Over the last two years, I’ve spent most of my time on… not elections believe it or not, but rather the personal control of health data over at Children’s Hospital, Boston, with a fantastic crew. And so now it turns out that health data is super cool, what with the Obama recovery plan and the significant funding towards NIH / electronic medical records. I didn’t see it coming, but I can’t say I’m unhappy, of course.
Over at CHIP (Children’s Hospital Informatics Program), we’re a bunch of folks who feverishly believe that Personally Controlled Health Records (PCHRs), records you get to share, protect, augment as you see fit, are going to be the IT platform of a new, more efficient health care system. You don’t have to believe me, you can just ask Clayton Christensen, the Harvard Business School professor who wrote the book(s) on disruptive technology. And Microsoft HealthVault and Google Health certainly seem to agree with that concept. My group’s project, Indivo, was the original PCHR that inspired the Google and Microsoft efforts (long before I arrived on the scene, so I take no credit.)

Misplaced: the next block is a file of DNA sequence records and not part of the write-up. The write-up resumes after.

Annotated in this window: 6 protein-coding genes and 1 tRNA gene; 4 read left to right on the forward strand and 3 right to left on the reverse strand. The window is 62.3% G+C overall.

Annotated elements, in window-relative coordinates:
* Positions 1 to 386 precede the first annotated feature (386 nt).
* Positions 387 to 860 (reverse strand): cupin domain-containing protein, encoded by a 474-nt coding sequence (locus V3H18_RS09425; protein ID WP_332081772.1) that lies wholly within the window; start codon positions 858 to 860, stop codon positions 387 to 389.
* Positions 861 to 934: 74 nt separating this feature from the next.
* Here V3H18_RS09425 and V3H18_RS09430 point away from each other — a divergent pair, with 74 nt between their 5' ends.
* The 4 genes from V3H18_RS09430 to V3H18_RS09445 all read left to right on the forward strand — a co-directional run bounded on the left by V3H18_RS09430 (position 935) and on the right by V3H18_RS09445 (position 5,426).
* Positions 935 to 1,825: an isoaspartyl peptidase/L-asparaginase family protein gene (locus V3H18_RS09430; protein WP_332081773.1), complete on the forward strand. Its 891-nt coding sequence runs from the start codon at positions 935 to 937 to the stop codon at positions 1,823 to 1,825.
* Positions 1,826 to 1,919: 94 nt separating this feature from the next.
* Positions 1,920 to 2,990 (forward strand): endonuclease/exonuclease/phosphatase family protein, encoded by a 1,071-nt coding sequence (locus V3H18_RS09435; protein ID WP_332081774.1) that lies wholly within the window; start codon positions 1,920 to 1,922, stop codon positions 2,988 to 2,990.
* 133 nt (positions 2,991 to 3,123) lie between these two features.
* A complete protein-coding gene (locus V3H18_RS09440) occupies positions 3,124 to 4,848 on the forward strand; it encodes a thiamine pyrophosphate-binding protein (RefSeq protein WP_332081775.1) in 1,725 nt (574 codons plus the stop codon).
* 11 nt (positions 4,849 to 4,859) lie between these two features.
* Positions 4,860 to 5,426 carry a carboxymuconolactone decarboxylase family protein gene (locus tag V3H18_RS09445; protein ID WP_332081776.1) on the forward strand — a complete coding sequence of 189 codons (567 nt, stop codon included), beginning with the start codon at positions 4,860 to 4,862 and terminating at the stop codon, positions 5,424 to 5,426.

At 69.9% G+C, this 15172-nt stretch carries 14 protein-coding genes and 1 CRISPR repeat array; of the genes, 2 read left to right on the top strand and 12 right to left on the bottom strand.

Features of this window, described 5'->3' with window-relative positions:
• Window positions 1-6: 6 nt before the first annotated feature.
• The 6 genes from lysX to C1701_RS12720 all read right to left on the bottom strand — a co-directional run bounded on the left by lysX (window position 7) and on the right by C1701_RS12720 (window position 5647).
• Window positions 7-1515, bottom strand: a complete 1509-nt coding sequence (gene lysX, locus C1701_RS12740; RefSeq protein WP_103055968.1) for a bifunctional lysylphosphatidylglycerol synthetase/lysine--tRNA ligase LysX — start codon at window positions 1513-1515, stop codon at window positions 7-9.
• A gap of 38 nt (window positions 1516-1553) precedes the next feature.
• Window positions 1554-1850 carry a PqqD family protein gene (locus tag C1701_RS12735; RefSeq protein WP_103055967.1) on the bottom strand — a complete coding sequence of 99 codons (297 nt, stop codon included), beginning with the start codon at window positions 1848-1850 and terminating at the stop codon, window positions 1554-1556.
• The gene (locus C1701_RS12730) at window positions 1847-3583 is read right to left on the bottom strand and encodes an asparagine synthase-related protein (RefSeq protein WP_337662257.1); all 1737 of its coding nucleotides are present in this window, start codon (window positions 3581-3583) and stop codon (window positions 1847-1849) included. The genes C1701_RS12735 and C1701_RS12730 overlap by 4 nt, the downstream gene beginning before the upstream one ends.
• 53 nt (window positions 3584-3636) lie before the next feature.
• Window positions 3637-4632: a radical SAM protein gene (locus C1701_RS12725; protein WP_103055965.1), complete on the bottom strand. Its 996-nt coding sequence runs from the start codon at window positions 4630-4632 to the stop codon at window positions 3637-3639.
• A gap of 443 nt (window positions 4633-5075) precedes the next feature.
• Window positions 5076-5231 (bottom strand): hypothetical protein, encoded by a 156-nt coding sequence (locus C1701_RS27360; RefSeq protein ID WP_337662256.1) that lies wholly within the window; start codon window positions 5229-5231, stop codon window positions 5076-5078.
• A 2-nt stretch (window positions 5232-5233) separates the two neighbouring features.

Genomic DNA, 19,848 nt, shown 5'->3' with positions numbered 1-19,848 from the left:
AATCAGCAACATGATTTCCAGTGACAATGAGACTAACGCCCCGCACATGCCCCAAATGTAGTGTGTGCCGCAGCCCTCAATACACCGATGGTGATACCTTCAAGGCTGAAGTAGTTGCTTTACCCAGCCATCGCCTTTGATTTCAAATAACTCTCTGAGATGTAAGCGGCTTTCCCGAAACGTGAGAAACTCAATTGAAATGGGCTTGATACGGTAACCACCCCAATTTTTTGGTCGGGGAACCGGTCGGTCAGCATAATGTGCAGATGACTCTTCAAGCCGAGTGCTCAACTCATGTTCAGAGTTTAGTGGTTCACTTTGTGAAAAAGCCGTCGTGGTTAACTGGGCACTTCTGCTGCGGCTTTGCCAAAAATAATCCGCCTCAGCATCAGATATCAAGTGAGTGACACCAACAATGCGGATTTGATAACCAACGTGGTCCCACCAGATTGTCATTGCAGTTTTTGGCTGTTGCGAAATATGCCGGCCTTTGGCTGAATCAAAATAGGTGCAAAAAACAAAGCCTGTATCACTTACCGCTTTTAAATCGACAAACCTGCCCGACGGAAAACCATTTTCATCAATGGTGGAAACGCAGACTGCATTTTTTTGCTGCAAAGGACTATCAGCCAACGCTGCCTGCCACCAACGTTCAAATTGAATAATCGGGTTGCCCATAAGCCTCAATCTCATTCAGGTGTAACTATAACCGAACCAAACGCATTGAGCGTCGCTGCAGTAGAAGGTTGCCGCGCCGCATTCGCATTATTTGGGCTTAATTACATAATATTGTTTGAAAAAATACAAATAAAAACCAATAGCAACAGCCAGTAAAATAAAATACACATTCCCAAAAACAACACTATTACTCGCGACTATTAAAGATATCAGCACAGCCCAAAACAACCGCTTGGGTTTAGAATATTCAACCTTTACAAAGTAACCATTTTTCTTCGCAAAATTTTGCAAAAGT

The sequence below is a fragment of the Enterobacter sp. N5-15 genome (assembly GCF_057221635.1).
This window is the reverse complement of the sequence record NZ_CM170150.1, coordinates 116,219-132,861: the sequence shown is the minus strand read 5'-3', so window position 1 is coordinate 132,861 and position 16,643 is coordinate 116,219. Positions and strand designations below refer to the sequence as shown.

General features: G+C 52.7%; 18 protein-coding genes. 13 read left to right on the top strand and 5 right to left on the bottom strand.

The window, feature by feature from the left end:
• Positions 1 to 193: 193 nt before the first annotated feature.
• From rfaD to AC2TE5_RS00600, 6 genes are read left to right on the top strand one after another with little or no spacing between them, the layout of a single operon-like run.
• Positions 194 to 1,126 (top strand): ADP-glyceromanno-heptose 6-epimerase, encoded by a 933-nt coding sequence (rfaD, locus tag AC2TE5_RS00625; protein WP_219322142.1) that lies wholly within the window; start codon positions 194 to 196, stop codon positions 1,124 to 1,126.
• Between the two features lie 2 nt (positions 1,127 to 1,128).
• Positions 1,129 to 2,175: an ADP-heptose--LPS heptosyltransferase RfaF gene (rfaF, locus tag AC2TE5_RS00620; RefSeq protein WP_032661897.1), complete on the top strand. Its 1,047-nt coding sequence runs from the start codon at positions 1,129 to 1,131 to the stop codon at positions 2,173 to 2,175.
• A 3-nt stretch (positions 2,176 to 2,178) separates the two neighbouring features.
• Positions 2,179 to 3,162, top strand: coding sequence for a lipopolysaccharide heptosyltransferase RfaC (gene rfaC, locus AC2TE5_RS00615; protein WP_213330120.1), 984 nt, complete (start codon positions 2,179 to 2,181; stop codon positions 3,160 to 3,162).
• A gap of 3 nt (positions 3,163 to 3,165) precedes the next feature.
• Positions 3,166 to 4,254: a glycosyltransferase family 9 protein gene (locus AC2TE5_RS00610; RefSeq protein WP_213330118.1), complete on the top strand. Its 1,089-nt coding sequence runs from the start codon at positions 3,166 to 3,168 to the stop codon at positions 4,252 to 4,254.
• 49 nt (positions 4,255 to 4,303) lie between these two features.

Recently, Google Health announced a deal where you can get your CVS pharmacy data into Google Health. That’s great… but can I get the data without involving Google Health if I want to? In other words, will CVS offer me a CSV (comma-separated values) file of my data so I can put it in my own spreadsheet or upload it to a competing PCHR?
Adam Bosworth recently wrote about data liquidity in health records, and he’s right on. Data liquidity means that we stop with these one-off integrations, and start building common APIs and open data formats. Only then will we gain the efficiencies we seek from letting individuals truly control their personal health record.